April 15, 2013. The date had been saved in my calendar for quite some time, and not just because it’s tax day. In November 2011, I had finished my first marathon (New York City) just a few minutes under the qualifying time for Boston, and it was then that I first set my sights on running in that venerable event.
That Monday morning in Boston dawned with beautiful running weather—cool, a slight breeze, and partly cloudy. A long bus ride and long lines for the portable toilets eventually led to the start of the race. And then I ran. And then I ran some more. The course was fun, passing through the small towns outside of Boston, up and down hills, with cheering spectators lining the road the whole way. Miles 16 to 20 were tough. I began repeating my favorite phrase in my head (inspired by Finding Nemo): Just keep running, just keep running. Once I made it to mile 21, I knew I could do it, the most emotional moment being when I turned the corner onto Boylston Street and could see the finish line. That was at 1:50 p.m.
I hobbled my way through the recovery stations, getting water, food, heat-wrap, and a medal. When I picked up my bag, I was happy to see many excited texts from family members congratulating me. At 2:34p.m., I called my boyfriend from the corner of Fairfield and Boylston Streets. Eventually he found me there among the crowds of people near the finish line and we started to walk back to our friend’s apartment, just a few blocks away. Strangers congratulated me as we walked—shouting, high fives, smiles. We picked up a few free samples of hummus and cheered on the runners as we walked across the overpass where Massachusetts Avenue passes over the race course on Commonwealth Avenue. Then it happened: police running, police biking, police driving, police shouting. The runners stopped running. Nobody knew what was going on, but I realized that if they had just stopped the Boston Marathon, it must be something serious.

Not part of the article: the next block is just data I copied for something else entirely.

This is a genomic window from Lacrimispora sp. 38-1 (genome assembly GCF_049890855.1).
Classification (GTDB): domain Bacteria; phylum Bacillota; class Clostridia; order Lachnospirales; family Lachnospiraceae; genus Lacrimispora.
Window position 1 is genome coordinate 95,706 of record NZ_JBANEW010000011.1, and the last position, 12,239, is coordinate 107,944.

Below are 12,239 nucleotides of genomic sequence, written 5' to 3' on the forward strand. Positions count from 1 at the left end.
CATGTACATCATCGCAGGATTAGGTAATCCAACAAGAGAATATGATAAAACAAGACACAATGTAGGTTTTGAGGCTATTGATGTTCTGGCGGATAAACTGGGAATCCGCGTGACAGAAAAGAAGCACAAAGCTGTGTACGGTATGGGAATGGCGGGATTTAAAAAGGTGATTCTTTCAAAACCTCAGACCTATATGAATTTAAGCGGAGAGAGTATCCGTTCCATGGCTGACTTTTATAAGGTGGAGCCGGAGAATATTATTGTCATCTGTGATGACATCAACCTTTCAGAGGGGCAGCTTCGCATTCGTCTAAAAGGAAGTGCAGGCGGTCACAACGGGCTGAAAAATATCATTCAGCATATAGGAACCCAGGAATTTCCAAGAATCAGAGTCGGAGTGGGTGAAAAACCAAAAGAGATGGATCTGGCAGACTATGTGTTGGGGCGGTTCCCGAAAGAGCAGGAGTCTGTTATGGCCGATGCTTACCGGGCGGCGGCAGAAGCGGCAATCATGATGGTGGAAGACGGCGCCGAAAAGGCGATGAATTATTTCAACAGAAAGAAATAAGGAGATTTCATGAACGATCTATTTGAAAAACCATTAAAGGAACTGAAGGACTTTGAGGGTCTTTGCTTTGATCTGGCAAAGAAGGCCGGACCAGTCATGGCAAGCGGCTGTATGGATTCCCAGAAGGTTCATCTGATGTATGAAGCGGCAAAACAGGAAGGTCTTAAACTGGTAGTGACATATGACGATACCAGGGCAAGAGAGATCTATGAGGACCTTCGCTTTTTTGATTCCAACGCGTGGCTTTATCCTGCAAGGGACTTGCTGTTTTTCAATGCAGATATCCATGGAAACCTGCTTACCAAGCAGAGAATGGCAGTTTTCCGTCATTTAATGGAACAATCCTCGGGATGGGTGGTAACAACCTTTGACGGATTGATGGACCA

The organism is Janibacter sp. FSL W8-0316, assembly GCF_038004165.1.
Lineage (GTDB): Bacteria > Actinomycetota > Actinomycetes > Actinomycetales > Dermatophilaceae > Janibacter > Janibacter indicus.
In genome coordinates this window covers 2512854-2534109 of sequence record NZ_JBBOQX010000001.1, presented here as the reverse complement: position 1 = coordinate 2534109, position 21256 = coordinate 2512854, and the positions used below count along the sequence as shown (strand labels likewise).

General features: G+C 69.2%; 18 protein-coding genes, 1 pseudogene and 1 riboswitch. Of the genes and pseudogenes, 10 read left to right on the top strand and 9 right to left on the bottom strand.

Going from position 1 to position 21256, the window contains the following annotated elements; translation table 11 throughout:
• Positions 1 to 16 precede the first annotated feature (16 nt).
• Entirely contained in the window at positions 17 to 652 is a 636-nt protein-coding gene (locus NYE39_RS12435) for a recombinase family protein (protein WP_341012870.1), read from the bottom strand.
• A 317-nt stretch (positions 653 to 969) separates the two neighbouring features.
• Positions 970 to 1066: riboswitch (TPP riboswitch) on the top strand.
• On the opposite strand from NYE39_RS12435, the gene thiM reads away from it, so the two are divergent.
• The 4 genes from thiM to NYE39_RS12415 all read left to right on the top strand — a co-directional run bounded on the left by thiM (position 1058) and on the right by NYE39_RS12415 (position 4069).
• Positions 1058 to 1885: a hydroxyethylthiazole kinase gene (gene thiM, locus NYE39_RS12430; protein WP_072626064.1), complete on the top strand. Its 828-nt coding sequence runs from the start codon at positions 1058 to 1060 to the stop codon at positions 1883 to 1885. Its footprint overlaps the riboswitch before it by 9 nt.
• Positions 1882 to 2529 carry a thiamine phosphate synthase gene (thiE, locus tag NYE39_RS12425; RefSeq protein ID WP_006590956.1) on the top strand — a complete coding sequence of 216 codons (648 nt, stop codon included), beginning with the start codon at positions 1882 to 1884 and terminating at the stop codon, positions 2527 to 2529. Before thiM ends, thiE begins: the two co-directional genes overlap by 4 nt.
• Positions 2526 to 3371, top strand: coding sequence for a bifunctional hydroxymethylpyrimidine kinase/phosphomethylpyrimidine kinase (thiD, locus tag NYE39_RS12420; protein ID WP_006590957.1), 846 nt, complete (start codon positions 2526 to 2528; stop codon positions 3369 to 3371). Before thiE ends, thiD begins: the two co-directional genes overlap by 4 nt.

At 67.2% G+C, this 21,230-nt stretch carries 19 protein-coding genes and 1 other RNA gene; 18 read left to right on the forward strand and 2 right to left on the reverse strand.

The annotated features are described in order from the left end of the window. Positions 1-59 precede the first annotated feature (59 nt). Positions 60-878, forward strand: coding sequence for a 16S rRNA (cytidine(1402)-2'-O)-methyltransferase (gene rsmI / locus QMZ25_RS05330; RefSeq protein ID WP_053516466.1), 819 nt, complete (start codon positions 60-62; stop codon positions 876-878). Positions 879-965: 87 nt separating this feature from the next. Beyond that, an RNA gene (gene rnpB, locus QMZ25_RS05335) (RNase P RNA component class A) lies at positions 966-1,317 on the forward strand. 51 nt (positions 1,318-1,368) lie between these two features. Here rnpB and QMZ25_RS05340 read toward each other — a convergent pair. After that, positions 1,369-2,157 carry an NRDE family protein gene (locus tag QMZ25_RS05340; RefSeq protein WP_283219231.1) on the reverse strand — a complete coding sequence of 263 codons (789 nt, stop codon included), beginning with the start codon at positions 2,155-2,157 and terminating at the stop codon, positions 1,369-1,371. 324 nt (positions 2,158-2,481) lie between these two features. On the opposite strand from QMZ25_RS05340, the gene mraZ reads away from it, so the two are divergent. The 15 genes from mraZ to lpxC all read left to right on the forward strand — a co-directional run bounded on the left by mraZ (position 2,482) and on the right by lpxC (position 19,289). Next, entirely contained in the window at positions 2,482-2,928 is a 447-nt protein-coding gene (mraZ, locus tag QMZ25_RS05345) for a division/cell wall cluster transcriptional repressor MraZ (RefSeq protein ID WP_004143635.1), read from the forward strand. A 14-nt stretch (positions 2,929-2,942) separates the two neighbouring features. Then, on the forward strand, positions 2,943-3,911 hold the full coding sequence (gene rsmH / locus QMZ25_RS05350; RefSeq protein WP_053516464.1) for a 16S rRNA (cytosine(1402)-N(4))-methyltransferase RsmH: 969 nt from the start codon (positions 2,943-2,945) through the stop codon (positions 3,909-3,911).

The next hours were a bit of a daze. We continued walking back toward the apartment, which was actually toward the explosions, but heard people as they hurried past us: “gunshots,” “explosion.” We were warned by others on the street to turn around and walked down an extra block, but ultimately we had to go in that direction and were actually lucky to make it back before the police locked down our side of Commonwealth Avenue. Once back at the apartment, I immediately searched the Internet and quickly found a picture already uploaded on Twitter. Bombs. Two of them. The daze continued. Texting family, showering, packing, texting, eating, calling, worrying, sirens, texting, sirens, bomb dogs, calling. Suddenly I had so many things to do, but I couldn’t concentrate on any of them. Our main objective was to get out of the city as we’d planned, on a 6:10 p.m. Megabus back to New York. Subways closed and taxis busy, we finally walked to the bus station. Tensions were still high, an eerie feeling hung in the air as SWAT teams were standing in the streets and marathon runners and families wandered to their destinations. We made it to the bus (amazingly it was able to arrive and leave on time)—and I finally sat down for the first time since the morning. I sat and I thought.
As a musician, I struggle with the need to have more objectivity in my life. Art is so subjective, I yearn for something concrete. For me the answer is in running, particularly when training for a race. I have a schedule, I have a goal. I work my way up to the distances and I reach the finish line. Every time we practice our instrument or rehearse our art, we hope to be a little bit better each and every day. The same goes for running, but it usually comes with results that are more quickly visible.
A marathon, in particular, is a race in which there is no competitor but you. A marathon is really about finishing. Months and months of training with careful attention to one’s physical health build up to one race. A cliché that we use for life is applicable here: it’s not about the destination, it’s about the journey. This journey involves a lot of mental strength. The body must be trained, but it is an incredible mental exercise and challenge that requires the mind to push through pain and drive to the desired goal.
The events that took place in Boston a few weeks ago were terrible and will not be soon forgotten. But here I find that the marathon mindset is what gets us through. When you hit the wall, take a deep breath and then keep going, stronger than before. This perseverance is exactly what characterizes my experience at the 2013 Boston Marathon and what will help shape the recovery of that city. Just keep running.
I will never forget April 15, 2013, neither for what I accomplished nor for the horrible thing that happened that day. Rather, I’ll remember it because on that day I was greatly touched by the many texts, calls, and messages from my friends and family reaching out to me, asking if I was O.K., and sending their condolences. Great accomplishments are reduced and pushed aside when you recognize the fortune to be alive and full of love from friends and family. May I never forget the most important things in life.